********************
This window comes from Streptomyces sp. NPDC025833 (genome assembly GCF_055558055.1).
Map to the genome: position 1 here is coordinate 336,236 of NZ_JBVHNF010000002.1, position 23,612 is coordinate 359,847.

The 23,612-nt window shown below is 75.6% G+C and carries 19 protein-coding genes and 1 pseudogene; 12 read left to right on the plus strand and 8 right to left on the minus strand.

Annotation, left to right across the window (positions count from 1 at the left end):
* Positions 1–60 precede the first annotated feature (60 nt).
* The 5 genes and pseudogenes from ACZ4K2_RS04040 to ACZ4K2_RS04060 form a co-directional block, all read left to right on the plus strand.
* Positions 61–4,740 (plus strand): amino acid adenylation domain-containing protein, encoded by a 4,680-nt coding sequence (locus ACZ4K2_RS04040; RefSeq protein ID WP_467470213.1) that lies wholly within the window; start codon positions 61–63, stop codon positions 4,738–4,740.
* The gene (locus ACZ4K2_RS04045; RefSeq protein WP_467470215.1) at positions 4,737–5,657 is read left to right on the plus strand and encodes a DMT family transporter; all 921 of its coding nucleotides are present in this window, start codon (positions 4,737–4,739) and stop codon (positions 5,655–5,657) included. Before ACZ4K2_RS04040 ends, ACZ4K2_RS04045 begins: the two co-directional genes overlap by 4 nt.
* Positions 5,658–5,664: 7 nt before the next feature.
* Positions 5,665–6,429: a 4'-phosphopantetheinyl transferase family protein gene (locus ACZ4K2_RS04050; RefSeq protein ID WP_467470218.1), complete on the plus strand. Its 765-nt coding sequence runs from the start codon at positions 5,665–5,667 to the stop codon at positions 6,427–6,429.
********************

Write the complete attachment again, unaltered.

This window comes from Streptomyces sp. NPDC025833 (genome assembly GCF_055558055.1).
Map to the genome: position 1 here is coordinate 336,236 of NZ_JBVHNF010000002.1, position 23,612 is coordinate 359,847.

The 23,612-nt window shown below is 75.6% G+C and carries 19 protein-coding genes and 1 pseudogene; 12 read left to right on the plus strand and 8 right to left on the minus strand.

Annotation, left to right across the window (positions count from 1 at the left end):
* Positions 1–60 precede the first annotated feature (60 nt).
* The 5 genes and pseudogenes from ACZ4K2_RS04040 to ACZ4K2_RS04060 form a co-directional block, all read left to right on the plus strand.
* Positions 61–4,740 (plus strand): amino acid adenylation domain-containing protein, encoded by a 4,680-nt coding sequence (locus ACZ4K2_RS04040; RefSeq protein ID WP_467470213.1) that lies wholly within the window; start codon positions 61–63, stop codon positions 4,738–4,740.
* The gene (locus ACZ4K2_RS04045; RefSeq protein WP_467470215.1) at positions 4,737–5,657 is read left to right on the plus strand and encodes a DMT family transporter; all 921 of its coding nucleotides are present in this window, start codon (positions 4,737–4,739) and stop codon (positions 5,655–5,657) included. Before ACZ4K2_RS04040 ends, ACZ4K2_RS04045 begins: the two co-directional genes overlap by 4 nt.
* Positions 5,658–5,664: 7 nt before the next feature.
* Positions 5,665–6,429: a 4'-phosphopantetheinyl transferase family protein gene (locus ACZ4K2_RS04050; RefSeq protein ID WP_467470218.1), complete on the plus strand. Its 765-nt coding sequence runs from the start codon at positions 5,665–5,667 to the stop codon at positions 6,427–6,429.